Blog - Leadership and Employee Entitlement - Anne Dranitsaris


Leaders, Are You Contributing to Employee Entitlement?

 June 10, 2019   4 min read 

While it’s easy to blame employees for their attitudes and behaviors, this doesn’t address the issues that are created as a result of entitlement being allowed to continue. Whether leaders like to see it this way or not, their leadership behavior or lack thereof contributes to the problem of employee entitlement.

If employee entitlement is getting in the way of achieving your goals, you’re probably at your wit’s end trying to figure out a solution to the problem. You’ve probably tried everything and still don’t know how to get employees who believe that you are there to meet their needs and that they are entitled to do things the way they want to follow you despite how many “talks” you’ve had with them. It’s likely you’ve read articles and heard that you need to let employees do their thing, so they are engaged and yet still have issues getting employees to follow you.

The reality of entitled employees.

Employees who feel entitled have a “what’s in it for me” attitude; an inflated self-image and expect others to give them license to do things they way they decide should be done. They are often demanding and overbearing when they want things to go their way. They blame others for mistakes and manipulate situations so they will look good. They often lack empathy for their boss and coworkers and don’t consider their needs and feelings. Entitlement causes people to only think about what they are getting and don’t concern themselves with what they are giving. Because of their sense of their own importance, they are not loyal to the company, their manager or their teammates, causing leaders to fear them leaving the organization if they say anything to them about their performance.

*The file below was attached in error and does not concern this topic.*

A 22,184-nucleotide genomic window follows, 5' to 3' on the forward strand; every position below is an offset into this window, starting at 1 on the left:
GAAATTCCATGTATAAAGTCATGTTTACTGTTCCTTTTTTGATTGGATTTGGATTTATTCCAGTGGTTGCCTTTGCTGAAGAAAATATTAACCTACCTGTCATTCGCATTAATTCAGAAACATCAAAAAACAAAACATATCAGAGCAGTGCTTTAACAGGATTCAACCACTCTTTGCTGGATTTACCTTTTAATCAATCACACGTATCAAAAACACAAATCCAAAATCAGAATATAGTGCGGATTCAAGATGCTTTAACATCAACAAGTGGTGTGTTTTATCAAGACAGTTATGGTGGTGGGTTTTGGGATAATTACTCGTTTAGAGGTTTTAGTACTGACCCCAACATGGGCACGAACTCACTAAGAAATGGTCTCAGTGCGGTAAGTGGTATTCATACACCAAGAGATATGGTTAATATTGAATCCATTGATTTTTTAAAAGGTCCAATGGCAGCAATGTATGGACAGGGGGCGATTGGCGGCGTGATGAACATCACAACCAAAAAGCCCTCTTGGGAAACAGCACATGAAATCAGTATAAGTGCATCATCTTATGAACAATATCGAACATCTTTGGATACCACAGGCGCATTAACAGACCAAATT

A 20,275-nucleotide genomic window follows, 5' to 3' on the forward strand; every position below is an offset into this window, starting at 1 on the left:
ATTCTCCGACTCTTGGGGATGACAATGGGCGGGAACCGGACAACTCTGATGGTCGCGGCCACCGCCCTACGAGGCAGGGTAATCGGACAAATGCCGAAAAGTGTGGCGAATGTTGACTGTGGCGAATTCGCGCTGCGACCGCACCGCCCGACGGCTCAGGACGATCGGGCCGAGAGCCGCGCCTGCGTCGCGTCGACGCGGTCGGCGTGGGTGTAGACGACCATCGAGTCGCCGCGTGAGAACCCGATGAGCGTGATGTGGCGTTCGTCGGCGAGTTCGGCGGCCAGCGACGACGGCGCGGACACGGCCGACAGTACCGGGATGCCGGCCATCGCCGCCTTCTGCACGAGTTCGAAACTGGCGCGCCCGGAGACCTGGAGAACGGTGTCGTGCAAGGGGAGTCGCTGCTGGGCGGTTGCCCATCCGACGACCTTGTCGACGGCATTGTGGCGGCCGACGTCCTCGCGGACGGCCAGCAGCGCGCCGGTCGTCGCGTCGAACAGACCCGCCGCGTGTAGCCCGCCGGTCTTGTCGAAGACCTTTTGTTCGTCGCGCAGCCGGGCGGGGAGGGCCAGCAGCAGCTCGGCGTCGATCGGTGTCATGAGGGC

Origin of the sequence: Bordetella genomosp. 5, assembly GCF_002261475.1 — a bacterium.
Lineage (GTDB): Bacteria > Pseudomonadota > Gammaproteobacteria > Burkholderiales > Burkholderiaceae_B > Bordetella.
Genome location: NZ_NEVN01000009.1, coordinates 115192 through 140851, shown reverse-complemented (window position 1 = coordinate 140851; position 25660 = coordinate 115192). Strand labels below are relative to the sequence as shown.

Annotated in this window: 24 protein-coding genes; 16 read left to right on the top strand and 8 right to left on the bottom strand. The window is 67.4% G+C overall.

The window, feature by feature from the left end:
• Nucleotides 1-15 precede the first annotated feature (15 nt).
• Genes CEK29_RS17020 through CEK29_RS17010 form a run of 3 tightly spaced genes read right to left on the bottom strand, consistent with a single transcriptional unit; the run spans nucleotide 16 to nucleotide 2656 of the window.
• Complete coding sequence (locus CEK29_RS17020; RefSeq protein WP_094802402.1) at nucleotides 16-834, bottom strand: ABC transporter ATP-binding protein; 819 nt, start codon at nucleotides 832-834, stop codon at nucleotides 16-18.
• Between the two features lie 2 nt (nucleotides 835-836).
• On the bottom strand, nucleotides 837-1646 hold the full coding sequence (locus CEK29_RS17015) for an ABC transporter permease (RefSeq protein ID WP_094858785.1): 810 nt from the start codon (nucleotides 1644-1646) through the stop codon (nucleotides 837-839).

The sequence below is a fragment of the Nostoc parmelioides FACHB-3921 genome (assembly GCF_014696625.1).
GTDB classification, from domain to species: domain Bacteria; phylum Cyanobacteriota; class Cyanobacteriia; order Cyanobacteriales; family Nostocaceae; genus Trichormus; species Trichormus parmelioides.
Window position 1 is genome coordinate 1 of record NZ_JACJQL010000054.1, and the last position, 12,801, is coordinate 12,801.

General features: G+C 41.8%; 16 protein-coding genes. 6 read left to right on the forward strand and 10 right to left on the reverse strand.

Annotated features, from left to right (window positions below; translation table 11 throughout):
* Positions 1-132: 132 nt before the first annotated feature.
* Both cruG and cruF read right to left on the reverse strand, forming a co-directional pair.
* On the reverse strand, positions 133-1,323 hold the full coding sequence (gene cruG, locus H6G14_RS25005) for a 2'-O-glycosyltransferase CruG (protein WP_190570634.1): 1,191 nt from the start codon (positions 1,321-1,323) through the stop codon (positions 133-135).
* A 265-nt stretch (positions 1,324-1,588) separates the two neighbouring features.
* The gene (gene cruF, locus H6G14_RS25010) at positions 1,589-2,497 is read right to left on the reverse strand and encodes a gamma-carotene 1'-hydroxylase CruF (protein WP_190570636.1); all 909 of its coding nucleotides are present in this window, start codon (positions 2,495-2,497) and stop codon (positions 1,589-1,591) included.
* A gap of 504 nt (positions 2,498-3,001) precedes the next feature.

Entitled employees resort to emotionally driven behaviors – opposition, passive aggression, accusations and complaining — when they don’t get their own way. Some entitled employees don’t feel they have to work hard to succeed and should get a promotion even when they aren’t successful in the role they are in. Leaders end up reacting to their behavior, spending excessive amounts of time dealing with or compensating for work not getting done as expected.

Be the solution, not part of the problem.

There are many ways a leader contributes to the problem of entitlement, and you have to figure out how you enable the undesired behavior in order for you to stop being part of the problem. The reality is that entitlement increases when managers react emotionally to entitled behavior instead of taking a disciplined approach to leading the employee and his/her performance. Because of their behavior, entitled employees have a way of pressing the “rage button” in most managers.

It is just as important for leaders and managers to understand why they feel the way they do as it is to know how to deal with entitlement. You can’t manage entitled employees when you are mad at them for behaving the way they do! You have to take a disciplined approach to leading and managing their performance.

Originally Published on Heather Hilliard’s LinkedIn Account on June 4, 2019 and on Anne Dranitsaris’ LinkedIn Account on June 6, 2019